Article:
Shortly before I was born, the town where I grew up was attacked by terrorists of a certain religious/ethnic group. Only five people were killed, more by good luck than anything else. Fifty more were injured as they drank. The country was horrified, and demanded revenge.
Immediately after the attack, and another similar one, the government passed a law allowing it to counter the Evil Certain Religious/Ethnic Group Terrorist Menace by detaining suspected terrorists without the normal legal safeguards.
The police made good use of the new law: only three days after it was signed, they arrested four young people from the relevant religious/ethnic group and persuaded them to confess to everything. A year later, the four were convicted of murder.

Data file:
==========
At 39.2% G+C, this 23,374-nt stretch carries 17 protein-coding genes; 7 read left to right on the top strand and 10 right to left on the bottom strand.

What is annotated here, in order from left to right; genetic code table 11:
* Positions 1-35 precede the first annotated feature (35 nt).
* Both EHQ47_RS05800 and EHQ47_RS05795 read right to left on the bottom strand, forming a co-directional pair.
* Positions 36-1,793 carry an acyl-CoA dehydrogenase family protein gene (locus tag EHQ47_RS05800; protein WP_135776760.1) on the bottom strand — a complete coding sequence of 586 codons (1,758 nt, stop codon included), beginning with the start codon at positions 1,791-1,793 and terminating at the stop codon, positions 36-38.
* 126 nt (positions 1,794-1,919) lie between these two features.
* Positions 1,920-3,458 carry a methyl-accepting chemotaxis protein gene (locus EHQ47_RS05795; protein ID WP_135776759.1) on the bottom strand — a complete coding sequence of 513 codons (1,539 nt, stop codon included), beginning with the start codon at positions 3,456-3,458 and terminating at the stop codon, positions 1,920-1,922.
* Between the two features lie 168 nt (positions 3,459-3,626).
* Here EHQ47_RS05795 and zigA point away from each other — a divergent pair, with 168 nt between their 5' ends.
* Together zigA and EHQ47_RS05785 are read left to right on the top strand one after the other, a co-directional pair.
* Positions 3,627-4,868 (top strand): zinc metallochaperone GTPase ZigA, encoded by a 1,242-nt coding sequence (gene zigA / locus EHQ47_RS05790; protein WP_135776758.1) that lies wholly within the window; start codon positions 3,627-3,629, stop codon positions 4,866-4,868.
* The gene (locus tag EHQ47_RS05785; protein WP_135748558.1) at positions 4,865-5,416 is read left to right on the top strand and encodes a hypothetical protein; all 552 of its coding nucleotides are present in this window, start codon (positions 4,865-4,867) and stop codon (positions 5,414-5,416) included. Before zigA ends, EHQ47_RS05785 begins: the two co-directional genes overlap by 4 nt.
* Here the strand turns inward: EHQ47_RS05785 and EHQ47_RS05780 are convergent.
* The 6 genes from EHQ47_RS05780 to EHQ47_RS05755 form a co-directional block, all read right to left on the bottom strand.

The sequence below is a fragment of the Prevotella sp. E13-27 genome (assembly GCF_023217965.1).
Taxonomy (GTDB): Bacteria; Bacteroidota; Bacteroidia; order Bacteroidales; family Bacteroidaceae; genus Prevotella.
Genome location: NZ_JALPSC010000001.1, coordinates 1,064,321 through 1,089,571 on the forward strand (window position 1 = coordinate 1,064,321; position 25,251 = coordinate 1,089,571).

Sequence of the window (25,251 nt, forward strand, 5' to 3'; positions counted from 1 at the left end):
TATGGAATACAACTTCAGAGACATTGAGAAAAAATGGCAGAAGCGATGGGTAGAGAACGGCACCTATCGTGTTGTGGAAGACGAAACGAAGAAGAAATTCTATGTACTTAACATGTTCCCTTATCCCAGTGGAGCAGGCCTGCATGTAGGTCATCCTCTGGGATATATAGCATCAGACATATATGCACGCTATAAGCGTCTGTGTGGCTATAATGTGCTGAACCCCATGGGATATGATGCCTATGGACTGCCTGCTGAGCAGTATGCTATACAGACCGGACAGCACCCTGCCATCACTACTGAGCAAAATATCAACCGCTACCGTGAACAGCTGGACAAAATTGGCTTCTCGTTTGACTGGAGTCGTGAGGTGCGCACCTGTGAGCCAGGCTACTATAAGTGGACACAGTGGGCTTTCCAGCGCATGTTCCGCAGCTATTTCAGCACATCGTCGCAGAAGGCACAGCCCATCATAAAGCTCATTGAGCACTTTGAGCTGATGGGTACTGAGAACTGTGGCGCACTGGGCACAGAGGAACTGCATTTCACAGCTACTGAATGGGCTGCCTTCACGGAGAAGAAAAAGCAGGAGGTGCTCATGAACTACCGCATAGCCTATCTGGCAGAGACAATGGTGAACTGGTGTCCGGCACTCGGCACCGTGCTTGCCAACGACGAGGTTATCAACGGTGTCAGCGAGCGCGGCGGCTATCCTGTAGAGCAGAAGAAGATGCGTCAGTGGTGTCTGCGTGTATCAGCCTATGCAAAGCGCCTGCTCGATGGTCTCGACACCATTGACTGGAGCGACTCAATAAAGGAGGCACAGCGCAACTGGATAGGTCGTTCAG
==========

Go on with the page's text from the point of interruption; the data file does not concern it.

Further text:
15 years later, a different court accepted that the police had beaten them into confessing, and that they lied in court to secure a conviction. The four were acquited. Civilised people across the country and the world hoped that this would be the last time the desire for revenge against the Evil Certain Religious/Ethnic Group Terrorist Menace drove the country to lose its senses.